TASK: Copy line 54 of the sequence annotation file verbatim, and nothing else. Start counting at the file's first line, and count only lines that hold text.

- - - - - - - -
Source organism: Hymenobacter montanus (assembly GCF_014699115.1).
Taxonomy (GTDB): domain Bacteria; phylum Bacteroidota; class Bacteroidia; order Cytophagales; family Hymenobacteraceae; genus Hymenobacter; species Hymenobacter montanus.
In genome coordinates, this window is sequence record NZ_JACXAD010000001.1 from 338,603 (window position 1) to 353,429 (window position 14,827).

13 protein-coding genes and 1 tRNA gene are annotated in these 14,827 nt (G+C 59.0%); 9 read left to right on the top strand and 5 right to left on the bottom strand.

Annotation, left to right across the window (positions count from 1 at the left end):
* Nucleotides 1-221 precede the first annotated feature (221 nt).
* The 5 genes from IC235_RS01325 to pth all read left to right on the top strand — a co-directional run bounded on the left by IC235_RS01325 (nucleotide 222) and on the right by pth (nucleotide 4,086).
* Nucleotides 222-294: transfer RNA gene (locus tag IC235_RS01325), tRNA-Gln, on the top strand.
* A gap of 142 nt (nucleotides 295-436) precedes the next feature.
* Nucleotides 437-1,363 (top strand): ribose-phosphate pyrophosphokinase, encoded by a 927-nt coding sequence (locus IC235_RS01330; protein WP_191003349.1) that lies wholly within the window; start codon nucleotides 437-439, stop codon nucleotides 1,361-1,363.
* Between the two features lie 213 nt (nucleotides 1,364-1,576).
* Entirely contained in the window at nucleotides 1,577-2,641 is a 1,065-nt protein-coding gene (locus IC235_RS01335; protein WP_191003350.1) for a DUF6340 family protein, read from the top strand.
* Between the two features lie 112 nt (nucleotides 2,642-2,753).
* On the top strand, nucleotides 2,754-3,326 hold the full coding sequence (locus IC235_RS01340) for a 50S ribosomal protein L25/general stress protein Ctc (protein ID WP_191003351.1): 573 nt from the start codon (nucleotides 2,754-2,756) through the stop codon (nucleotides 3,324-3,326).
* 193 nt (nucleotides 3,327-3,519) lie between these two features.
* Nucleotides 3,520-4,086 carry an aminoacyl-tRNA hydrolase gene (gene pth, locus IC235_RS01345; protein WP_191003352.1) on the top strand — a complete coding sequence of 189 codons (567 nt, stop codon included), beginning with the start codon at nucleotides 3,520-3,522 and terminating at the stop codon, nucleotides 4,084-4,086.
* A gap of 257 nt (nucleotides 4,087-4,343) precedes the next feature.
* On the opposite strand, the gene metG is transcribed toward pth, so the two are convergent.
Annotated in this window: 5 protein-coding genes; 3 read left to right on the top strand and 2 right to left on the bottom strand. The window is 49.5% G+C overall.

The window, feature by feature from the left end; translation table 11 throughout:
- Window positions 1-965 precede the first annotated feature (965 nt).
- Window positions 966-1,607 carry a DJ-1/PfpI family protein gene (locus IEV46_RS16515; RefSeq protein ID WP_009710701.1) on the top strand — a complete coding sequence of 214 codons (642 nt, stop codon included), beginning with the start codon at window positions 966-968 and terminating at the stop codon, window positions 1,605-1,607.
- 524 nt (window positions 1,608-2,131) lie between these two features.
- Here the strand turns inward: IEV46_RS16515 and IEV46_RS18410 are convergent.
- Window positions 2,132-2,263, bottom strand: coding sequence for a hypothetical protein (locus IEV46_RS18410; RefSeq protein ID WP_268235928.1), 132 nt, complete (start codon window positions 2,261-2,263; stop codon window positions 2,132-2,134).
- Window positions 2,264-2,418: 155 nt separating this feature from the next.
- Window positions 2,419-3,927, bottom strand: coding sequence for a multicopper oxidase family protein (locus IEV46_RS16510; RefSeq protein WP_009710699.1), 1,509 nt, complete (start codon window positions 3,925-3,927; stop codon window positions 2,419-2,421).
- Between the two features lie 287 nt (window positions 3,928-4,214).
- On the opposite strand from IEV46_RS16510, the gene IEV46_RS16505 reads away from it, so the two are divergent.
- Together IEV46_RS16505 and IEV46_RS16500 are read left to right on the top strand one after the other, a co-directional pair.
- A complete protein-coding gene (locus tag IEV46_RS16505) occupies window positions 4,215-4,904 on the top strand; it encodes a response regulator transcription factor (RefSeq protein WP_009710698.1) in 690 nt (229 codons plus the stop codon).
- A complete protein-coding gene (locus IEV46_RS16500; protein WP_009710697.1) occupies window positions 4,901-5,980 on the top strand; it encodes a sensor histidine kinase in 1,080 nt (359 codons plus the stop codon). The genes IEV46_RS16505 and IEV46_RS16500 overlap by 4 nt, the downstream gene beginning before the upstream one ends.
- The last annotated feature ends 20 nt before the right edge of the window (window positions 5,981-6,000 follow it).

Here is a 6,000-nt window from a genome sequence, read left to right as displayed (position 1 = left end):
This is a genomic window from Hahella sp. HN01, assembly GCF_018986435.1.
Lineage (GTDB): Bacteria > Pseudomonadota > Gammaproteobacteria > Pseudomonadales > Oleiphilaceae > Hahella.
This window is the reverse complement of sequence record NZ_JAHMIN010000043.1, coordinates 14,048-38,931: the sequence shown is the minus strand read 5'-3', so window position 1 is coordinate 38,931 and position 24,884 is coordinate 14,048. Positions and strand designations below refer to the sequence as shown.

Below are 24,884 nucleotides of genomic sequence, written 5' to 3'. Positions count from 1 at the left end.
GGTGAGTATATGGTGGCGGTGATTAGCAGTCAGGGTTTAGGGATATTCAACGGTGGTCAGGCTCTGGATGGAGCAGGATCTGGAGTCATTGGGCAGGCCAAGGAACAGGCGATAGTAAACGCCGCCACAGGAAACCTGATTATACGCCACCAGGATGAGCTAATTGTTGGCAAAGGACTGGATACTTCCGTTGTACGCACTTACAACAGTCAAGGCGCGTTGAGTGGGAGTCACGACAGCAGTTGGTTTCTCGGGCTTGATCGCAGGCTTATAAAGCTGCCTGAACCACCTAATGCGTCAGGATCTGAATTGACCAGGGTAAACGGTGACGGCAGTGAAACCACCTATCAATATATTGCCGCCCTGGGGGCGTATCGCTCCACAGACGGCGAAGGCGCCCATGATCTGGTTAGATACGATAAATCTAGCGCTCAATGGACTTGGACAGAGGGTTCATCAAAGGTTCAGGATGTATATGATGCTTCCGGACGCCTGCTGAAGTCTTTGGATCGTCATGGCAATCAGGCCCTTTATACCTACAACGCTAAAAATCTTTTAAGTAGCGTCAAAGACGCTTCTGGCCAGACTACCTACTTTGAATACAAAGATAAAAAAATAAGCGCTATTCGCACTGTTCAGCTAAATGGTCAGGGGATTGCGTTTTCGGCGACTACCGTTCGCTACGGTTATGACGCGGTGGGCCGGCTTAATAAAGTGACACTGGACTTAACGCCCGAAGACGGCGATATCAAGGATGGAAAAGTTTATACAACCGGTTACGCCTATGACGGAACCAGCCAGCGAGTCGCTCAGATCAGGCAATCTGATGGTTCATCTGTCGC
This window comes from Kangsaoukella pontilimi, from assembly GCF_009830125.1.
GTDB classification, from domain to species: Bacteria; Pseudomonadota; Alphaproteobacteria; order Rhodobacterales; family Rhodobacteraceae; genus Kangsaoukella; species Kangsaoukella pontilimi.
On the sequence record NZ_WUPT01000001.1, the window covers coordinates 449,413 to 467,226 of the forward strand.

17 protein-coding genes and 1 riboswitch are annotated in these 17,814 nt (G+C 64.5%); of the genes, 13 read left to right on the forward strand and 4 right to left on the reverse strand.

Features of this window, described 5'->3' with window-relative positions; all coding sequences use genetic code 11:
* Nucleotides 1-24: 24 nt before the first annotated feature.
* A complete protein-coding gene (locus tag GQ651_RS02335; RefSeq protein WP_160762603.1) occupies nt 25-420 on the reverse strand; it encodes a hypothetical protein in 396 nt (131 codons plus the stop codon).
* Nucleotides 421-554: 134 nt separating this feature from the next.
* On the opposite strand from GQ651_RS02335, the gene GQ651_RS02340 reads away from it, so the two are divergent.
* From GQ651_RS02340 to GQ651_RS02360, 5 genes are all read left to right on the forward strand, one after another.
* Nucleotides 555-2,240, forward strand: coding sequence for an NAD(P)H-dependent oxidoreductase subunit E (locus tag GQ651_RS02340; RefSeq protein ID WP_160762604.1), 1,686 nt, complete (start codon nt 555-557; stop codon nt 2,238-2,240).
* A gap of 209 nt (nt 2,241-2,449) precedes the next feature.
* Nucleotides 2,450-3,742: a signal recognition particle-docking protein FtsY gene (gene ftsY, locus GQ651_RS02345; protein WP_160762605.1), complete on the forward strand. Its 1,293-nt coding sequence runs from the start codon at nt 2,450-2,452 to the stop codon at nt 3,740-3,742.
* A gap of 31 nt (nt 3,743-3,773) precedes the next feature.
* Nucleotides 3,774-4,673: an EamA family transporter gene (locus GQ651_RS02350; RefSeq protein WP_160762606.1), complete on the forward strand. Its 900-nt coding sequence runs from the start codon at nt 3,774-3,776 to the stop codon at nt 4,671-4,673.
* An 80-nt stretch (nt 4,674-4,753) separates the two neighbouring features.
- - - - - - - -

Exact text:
* Nucleotides 3,774-4,673: an EamA family transporter gene (locus GQ651_RS02350; RefSeq protein WP_160762606.1), complete on the forward strand. Its 900-nt coding sequence runs from the start codon at nt 3,774-3,776 to the stop codon at nt 4,671-4,673.